To file a lawsuit under the Administrative Procedure Act, parties must satisfy two requirements. They must know or have reason to know that the challenged agency action caused them to suffer a “legal wrong” or “adversely affected or aggrieved” them “within the meaning of a relevant statute.” 5 U.S.C. § 702 ; see Stupak–Thrall v. Glickman, 346 F.3d 579, 584 (6th Cir.2003). And the challenged agency action must be “final,” 5 U.S.C. § 704, “determin[ing] rights or obligations” and “mark[ing] the consummation of the agency's decisionmaking process,” Sackett v. EPA, ––– U.S. ––––, 132 S.Ct. 1367, 1371–72, 182 L.Ed.2d 367 (2012). Once the challenged agency action becomes final and invades a party's legally protected interest, the party's right to redress that injury under the APA accrues, see Lujan v. Nat'l Wildlife Fed'n, 497 U.S. 871, 882–83, 110 S.Ct. 3177, 111 L.Ed.2d 695 (1990), and § 2401(a)'s six-year clock starts ticking.

In their complaint, the Herrs allege that the Forest Service's 2007 forest order invaded their state-law property right to use their gas-powered motorboat on all of Crooked Lake, a right that section 5 of the Michigan Wilderness Act protects. Both parties agree that the 2007 forest order constitutes final agency action. And both appear to agree that the deprivation of a property right would “aggrieve[ ]” the Herrs “within the meaning of” section 5, a provision that protects private property rights from abrogation by the Forest Service. See 5 U.S.C. § 702. When, then, did the forest order abridge the Herrs' alleged property right?

September 2010. That is when the Herrs purchased their waterfront property on Crooked Lake. The Herrs allege that their property right “to use the entire surface” of Crooked Lake “ar[ose], by operation of [Michigan] law, as an incident to [their] ownership of property adjoining the banks” of the lake. R. 4 at 5. If that is correct, they had no property right to use all of Crooked Lake until they owned lots abutting the lake. The Herrs thus could not have become “aggrieved” by the Forest Service's invasion of that property right until they became property owners on the lake—until they purchased their waterfront real estate in September 2010. Only at that point could the Herrs meet both requirements to bring this lawsuit under the APA by pleading final agency action and an injury to their rights under the Michigan Wilderness Act. Only at that point did their “right of action” under the APA “accrue[ ].” 28 U.S.C. § 2401(a). And only at that point did the six-year limitations period begin to run. The Herrs thus had until September 2016 to challenge the Forest Service's gas-powered boat restriction, a deadline they met by more than two years.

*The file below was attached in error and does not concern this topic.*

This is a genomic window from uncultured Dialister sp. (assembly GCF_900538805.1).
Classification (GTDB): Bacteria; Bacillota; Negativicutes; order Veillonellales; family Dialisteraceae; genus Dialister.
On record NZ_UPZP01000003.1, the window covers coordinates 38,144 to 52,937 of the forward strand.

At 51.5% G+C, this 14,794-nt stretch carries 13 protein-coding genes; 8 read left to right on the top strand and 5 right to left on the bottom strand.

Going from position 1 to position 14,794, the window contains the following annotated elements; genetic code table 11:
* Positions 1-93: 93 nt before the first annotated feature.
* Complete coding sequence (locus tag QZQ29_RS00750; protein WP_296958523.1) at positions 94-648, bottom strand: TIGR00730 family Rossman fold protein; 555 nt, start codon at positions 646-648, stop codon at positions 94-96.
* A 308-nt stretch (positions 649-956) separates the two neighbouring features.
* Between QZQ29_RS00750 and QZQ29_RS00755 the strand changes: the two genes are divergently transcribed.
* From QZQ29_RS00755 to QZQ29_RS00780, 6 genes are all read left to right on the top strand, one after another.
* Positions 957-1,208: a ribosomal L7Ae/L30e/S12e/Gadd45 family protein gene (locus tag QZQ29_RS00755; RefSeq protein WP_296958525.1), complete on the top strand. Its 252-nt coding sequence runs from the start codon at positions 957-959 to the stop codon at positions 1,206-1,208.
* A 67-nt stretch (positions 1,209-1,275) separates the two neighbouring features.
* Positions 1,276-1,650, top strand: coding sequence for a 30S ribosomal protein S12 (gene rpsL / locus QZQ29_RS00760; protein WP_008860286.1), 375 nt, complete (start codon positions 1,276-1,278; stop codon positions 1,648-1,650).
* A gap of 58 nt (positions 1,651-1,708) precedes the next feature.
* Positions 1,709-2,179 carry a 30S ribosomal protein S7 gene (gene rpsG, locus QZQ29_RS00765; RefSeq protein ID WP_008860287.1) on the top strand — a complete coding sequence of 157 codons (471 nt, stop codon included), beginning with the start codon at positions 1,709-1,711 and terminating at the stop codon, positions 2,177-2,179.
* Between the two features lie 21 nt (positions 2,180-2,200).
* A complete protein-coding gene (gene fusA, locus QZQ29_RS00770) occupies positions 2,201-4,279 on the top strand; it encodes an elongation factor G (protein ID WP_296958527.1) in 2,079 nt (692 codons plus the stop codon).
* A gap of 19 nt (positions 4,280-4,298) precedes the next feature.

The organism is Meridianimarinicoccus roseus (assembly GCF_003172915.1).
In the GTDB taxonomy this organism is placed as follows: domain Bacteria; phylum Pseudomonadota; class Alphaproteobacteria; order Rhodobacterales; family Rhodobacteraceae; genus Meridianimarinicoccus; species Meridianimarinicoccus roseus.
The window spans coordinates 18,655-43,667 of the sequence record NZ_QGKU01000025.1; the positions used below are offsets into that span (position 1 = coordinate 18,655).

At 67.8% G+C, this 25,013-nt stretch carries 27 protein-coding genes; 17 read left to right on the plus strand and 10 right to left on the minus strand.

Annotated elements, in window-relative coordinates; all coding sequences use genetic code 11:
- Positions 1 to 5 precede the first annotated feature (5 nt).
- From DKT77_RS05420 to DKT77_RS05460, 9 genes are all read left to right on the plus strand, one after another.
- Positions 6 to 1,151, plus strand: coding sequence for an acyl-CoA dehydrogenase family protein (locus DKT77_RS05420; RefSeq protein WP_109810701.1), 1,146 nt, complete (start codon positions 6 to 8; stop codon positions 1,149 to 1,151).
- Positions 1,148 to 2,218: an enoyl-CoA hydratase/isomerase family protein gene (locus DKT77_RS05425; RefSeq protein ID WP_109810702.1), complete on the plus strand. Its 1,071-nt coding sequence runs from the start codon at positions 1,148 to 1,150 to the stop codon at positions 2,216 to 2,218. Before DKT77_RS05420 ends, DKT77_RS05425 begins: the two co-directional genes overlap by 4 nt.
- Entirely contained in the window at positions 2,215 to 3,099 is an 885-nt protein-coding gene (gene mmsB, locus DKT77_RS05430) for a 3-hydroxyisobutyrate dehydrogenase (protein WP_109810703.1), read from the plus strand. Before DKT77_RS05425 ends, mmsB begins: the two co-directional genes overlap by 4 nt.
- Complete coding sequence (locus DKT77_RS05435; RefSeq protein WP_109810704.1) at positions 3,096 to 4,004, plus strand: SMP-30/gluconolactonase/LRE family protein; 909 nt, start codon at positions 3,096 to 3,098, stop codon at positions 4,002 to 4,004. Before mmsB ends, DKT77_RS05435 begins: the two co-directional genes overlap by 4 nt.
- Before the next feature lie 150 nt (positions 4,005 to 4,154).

The Forest Service tries to counter this conclusion in several ways. It argues that a right of action under the APA accrues upon final agency action regardless of whether that action aggrieved the plaintiff. But that contradicts the text of the statute and Supreme Court precedent to boot. Only “[a] person suffering legal wrong because of agency action, or adversely affected or aggrieved by agency action within the meaning of a relevant statute,”5 U.S.C. § 702 says, “is entitled to judicial review thereof.” If a party cannot plead a “legal wrong” or an “adverse[ ] [e]ffect[ ],” id., it has no right of action. See, e.g., Match–E–Be–Nash–She–Wish Band of Pottawatomi Indians v. Patchak, ––– U.S. ––––, 132 S.Ct. 2199, 2210, 183 L.Ed.2d 211 (2012) ; Ass'n of Data Processing Serv. Orgs. v. Camp, 397 U.S. 150, 153, 90 S.Ct. 827, 25 L.Ed.2d 184 (1970) ; see also Lexmark Int'l, Inc. v. Static Control Components, Inc., ––– U.S. ––––, 134 S.Ct. 1377, 1387 nn. 3–4, 188 L.Ed.2d 392 (2014). No doubt, the party must also plead final agency action, see 5 U.S.C. § 704, but that is another necessary, but not by itself a sufficient, ground for stating a claim under the APA.